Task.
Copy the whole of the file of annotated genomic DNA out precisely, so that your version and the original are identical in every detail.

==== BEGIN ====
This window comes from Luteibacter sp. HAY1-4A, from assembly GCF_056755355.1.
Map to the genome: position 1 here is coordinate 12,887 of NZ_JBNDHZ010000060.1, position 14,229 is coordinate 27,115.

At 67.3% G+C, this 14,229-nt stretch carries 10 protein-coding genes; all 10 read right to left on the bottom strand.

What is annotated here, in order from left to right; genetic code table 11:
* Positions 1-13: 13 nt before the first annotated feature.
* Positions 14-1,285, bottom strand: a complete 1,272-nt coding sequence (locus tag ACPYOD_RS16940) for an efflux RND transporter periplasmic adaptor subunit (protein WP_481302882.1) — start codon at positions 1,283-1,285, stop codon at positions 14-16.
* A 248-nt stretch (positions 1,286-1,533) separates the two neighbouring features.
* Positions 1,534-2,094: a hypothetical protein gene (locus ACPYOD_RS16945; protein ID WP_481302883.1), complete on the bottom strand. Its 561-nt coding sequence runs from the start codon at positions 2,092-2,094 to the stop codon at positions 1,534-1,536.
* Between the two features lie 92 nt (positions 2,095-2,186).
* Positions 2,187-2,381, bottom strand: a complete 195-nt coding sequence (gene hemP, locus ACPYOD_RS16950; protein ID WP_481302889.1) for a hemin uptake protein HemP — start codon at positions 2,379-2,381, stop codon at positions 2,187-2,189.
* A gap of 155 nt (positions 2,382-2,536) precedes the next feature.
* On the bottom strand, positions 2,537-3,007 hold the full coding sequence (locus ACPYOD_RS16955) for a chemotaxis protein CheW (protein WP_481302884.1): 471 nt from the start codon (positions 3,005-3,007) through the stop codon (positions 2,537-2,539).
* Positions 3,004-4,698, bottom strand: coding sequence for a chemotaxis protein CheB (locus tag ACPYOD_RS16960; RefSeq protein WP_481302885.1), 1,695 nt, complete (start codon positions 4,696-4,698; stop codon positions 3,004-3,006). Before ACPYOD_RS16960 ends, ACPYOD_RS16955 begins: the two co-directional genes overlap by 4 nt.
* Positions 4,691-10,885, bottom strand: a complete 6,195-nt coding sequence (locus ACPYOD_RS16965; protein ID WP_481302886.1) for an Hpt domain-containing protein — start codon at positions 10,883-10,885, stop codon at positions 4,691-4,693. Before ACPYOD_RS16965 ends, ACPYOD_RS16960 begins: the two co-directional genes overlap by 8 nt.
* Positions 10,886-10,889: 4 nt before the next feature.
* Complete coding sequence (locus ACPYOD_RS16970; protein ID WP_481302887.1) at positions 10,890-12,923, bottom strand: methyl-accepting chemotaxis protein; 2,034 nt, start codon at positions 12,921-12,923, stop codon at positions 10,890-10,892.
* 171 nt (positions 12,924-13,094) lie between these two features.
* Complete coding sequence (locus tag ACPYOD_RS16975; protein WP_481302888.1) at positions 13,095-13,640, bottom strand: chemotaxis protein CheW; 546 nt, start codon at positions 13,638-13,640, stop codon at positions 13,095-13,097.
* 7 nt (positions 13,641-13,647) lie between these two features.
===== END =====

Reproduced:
This window comes from Luteibacter sp. HAY1-4A, from assembly GCF_056755355.1.
Map to the genome: position 1 here is coordinate 12,887 of NZ_JBNDHZ010000060.1, position 14,229 is coordinate 27,115.

At 67.3% G+C, this 14,229-nt stretch carries 10 protein-coding genes; all 10 read right to left on the bottom strand.

What is annotated here, in order from left to right; genetic code table 11:
* Positions 1-13: 13 nt before the first annotated feature.
* Positions 14-1,285, bottom strand: a complete 1,272-nt coding sequence (locus tag ACPYOD_RS16940) for an efflux RND transporter periplasmic adaptor subunit (protein WP_481302882.1) — start codon at positions 1,283-1,285, stop codon at positions 14-16.
* A 248-nt stretch (positions 1,286-1,533) separates the two neighbouring features.
* Positions 1,534-2,094: a hypothetical protein gene (locus ACPYOD_RS16945; protein ID WP_481302883.1), complete on the bottom strand. Its 561-nt coding sequence runs from the start codon at positions 2,092-2,094 to the stop codon at positions 1,534-1,536.
* Between the two features lie 92 nt (positions 2,095-2,186).
* Positions 2,187-2,381, bottom strand: a complete 195-nt coding sequence (gene hemP, locus ACPYOD_RS16950; protein ID WP_481302889.1) for a hemin uptake protein HemP — start codon at positions 2,379-2,381, stop codon at positions 2,187-2,189.
* A gap of 155 nt (positions 2,382-2,536) precedes the next feature.
* On the bottom strand, positions 2,537-3,007 hold the full coding sequence (locus ACPYOD_RS16955) for a chemotaxis protein CheW (protein WP_481302884.1): 471 nt from the start codon (positions 3,005-3,007) through the stop codon (positions 2,537-2,539).
* Positions 3,004-4,698, bottom strand: coding sequence for a chemotaxis protein CheB (locus tag ACPYOD_RS16960; RefSeq protein WP_481302885.1), 1,695 nt, complete (start codon positions 4,696-4,698; stop codon positions 3,004-3,006). Before ACPYOD_RS16960 ends, ACPYOD_RS16955 begins: the two co-directional genes overlap by 4 nt.
* Positions 4,691-10,885, bottom strand: a complete 6,195-nt coding sequence (locus ACPYOD_RS16965; protein ID WP_481302886.1) for an Hpt domain-containing protein — start codon at positions 10,883-10,885, stop codon at positions 4,691-4,693. Before ACPYOD_RS16965 ends, ACPYOD_RS16960 begins: the two co-directional genes overlap by 8 nt.
* Positions 10,886-10,889: 4 nt before the next feature.
* Complete coding sequence (locus ACPYOD_RS16970; protein ID WP_481302887.1) at positions 10,890-12,923, bottom strand: methyl-accepting chemotaxis protein; 2,034 nt, start codon at positions 12,921-12,923, stop codon at positions 10,890-10,892.
* 171 nt (positions 12,924-13,094) lie between these two features.
* Complete coding sequence (locus tag ACPYOD_RS16975; protein WP_481302888.1) at positions 13,095-13,640, bottom strand: chemotaxis protein CheW; 546 nt, start codon at positions 13,638-13,640, stop codon at positions 13,095-13,097.
* 7 nt (positions 13,641-13,647) lie between these two features.